However, what if you saw a video of President Trump saying he’s going to smack President Putin “upside the face” the next time he sees him? Or a “secret recording” of UK Prime Minister Theresa May voicing her unwavering support for the alt-right? Would that start swaying your opinion of them? And what if you couldn’t tell these sound and video clips from the real deal? What happens then? Do you change your thinking? Do you change your vote? And these are just two from a trillion of possible examples.
There’s also a precedent here, for those old enough to remember (that’s not me by the way), when the War of the World’s “fake news” broadcast hit the airwaves in 1938 it caused mass hysteria that the Earth was being invaded by aliens. Ha, silly grandparents! Nowadays though we don’t need aliens to invade, we can make synthetic alien lifeforms using gene editing techniques right here on Earth, but that’s another story.
Well, now, thanks to Artificial Intelligence (AI) and Machine Vision we’re moving into a new era of fake news, one where increasingly, even despite best efforts by Facebook to flag fake news, one day we won’t be able to tell the difference between fact and fake news fiction.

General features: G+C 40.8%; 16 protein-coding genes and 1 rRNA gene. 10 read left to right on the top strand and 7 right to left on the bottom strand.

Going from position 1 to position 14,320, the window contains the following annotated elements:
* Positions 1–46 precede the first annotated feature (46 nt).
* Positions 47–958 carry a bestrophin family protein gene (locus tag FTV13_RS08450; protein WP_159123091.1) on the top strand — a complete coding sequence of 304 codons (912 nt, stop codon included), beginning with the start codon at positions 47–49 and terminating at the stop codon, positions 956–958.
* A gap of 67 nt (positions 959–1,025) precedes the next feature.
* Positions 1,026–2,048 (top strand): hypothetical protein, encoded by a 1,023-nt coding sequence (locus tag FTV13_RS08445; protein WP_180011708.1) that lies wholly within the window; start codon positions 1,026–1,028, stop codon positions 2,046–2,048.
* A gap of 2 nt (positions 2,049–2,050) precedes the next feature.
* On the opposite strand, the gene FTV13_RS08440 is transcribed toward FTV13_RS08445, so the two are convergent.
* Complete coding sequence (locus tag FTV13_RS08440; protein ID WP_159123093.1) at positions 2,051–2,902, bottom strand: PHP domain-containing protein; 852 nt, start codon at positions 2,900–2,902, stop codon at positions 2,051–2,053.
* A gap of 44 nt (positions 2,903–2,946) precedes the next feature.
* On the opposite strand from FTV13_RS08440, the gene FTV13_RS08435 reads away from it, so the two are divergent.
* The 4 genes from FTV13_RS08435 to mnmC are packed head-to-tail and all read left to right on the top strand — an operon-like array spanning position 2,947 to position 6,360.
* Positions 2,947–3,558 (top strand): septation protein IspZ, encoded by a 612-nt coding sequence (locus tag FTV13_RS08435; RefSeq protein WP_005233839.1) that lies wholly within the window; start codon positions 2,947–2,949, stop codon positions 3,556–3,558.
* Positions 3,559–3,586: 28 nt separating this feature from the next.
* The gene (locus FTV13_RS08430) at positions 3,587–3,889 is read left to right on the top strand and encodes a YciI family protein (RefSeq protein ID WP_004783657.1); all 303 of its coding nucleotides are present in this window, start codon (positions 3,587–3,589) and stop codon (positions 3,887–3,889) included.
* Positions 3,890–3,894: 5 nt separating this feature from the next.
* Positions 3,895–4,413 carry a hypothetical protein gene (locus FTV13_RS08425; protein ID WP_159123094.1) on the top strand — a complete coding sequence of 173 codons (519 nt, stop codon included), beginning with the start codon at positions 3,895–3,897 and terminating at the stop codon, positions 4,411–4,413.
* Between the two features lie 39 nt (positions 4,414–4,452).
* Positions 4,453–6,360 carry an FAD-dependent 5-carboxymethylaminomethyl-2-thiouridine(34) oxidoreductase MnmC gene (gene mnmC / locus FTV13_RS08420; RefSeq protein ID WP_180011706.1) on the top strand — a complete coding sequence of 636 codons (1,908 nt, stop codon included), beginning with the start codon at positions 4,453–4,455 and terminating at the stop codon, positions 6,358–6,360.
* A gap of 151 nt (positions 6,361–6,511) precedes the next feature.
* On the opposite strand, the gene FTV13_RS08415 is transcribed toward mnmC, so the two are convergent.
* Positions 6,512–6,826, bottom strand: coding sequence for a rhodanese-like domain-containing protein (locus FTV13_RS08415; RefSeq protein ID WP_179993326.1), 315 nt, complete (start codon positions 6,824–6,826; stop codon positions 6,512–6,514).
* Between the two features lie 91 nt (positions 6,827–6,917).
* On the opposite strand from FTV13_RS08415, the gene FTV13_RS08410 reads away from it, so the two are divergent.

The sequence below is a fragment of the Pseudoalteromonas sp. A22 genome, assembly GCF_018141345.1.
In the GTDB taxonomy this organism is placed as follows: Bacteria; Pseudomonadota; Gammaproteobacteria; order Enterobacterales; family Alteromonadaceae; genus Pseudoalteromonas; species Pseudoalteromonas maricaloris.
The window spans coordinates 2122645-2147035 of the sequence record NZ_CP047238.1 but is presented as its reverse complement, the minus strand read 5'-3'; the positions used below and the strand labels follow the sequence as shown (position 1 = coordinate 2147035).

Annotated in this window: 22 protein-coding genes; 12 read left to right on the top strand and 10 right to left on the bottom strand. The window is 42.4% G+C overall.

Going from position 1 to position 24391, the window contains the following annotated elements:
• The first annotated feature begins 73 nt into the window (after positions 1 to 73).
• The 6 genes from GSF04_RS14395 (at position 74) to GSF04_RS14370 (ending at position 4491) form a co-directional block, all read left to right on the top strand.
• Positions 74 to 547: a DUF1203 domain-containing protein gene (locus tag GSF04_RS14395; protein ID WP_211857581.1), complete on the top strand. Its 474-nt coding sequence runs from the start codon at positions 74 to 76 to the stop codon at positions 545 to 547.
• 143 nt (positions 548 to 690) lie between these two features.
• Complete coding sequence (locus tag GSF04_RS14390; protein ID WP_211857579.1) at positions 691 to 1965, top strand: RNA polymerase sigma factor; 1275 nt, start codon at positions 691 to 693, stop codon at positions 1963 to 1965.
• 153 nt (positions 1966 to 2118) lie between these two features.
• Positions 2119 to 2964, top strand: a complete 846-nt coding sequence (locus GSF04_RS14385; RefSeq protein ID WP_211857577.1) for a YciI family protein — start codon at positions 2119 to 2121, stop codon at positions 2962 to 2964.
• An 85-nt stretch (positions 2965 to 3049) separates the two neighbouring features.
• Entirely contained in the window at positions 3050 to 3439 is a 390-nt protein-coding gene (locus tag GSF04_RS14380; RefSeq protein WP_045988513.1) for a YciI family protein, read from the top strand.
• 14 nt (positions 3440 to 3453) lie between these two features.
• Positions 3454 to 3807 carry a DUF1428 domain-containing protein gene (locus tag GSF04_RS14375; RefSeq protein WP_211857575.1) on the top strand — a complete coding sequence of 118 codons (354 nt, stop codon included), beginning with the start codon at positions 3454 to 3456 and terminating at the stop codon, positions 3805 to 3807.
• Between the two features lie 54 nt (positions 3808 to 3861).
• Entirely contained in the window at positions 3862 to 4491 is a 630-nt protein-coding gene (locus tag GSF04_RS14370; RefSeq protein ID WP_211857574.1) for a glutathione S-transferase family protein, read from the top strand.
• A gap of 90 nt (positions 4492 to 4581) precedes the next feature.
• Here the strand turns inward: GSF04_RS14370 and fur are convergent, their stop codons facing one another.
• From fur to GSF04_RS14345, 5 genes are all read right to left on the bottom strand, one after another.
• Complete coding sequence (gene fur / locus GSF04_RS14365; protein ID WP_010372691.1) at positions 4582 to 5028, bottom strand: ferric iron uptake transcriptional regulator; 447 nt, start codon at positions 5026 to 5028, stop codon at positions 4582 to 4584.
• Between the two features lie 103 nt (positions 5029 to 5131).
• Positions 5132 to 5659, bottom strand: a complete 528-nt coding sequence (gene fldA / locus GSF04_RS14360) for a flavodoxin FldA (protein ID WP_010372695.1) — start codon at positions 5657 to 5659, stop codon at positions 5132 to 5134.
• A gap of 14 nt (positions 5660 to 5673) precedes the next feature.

On the one hand we have new technologies such as Adobe Voco that “does for voices what Photoshop did for images,” while on the other we have companies like Lyrebird, using AI to synthesise realistic sounding fake conversations between people, including ex President Obama, Hilary Clinton and President Trump, and even Google DeepMind turning it’s hand to helping computers sound more real.
Now though the fake news scoundrels might think they’re about to hit the jackpot because a team of researchers from the University of Washington (UW) have just unveiled a new algorithm that solves another thorny fake news challenge – how to turn any audio clip into realistic, lip synced video like the one below.
Today it’s easy to look at all these tools as fun distractions and most of you will be able to tell the content they produce today is fake, but what about in three or five years when they’re more mature and when their results are flawless? Would you be able to trust all the content you see then? Increasingly the answer is going to be no, and that’s a problem – one that’s only going to be exacerbated when they get into the hands of “not so” ethical people.
In this latest audio-to-video AI advance the team from UW presented their findings in a paper at SIGGRAPH 2017 where they’d managed to successfully generate a highly-realistic video, but not a completely realistic, one, of former president Barack Obama talking about terrorism, fatherhood, job creation and other topics using nothing more than audio clips and a bunch of existing weekly video addresses that were originally on different topics.
“These type of results have never been shown before,” said Ira Kemelmacher-Shlizerman, an assistant professor at the UW’s Paul G. Allen School of Computer Science and Engineering.